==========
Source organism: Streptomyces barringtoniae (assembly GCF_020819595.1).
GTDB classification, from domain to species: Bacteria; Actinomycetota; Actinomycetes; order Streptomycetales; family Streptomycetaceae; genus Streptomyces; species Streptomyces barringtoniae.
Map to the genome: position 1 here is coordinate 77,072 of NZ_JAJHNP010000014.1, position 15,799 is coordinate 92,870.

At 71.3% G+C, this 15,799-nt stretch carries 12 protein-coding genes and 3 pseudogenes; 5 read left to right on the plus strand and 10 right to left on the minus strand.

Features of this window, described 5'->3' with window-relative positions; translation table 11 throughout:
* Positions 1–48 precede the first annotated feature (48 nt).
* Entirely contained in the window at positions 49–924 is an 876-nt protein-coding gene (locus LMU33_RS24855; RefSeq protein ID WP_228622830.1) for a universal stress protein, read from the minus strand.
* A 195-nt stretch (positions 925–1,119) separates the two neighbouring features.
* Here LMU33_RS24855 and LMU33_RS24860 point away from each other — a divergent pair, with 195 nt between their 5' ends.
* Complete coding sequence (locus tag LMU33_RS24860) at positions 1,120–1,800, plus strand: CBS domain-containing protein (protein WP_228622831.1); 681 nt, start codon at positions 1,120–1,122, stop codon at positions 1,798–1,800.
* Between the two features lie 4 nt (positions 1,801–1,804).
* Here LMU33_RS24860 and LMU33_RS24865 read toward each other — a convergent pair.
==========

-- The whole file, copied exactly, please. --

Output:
Source organism: Streptomyces barringtoniae (assembly GCF_020819595.1).
GTDB classification, from domain to species: Bacteria; Actinomycetota; Actinomycetes; order Streptomycetales; family Streptomycetaceae; genus Streptomyces; species Streptomyces barringtoniae.
Map to the genome: position 1 here is coordinate 77,072 of NZ_JAJHNP010000014.1, position 15,799 is coordinate 92,870.

At 71.3% G+C, this 15,799-nt stretch carries 12 protein-coding genes and 3 pseudogenes; 5 read left to right on the plus strand and 10 right to left on the minus strand.

Features of this window, described 5'->3' with window-relative positions; translation table 11 throughout:
* Positions 1–48 precede the first annotated feature (48 nt).
* Entirely contained in the window at positions 49–924 is an 876-nt protein-coding gene (locus LMU33_RS24855; RefSeq protein ID WP_228622830.1) for a universal stress protein, read from the minus strand.
* A 195-nt stretch (positions 925–1,119) separates the two neighbouring features.
* Here LMU33_RS24855 and LMU33_RS24860 point away from each other — a divergent pair, with 195 nt between their 5' ends.
* Complete coding sequence (locus tag LMU33_RS24860) at positions 1,120–1,800, plus strand: CBS domain-containing protein (protein WP_228622831.1); 681 nt, start codon at positions 1,120–1,122, stop codon at positions 1,798–1,800.
* Between the two features lie 4 nt (positions 1,801–1,804).
* Here LMU33_RS24860 and LMU33_RS24865 read toward each other — a convergent pair.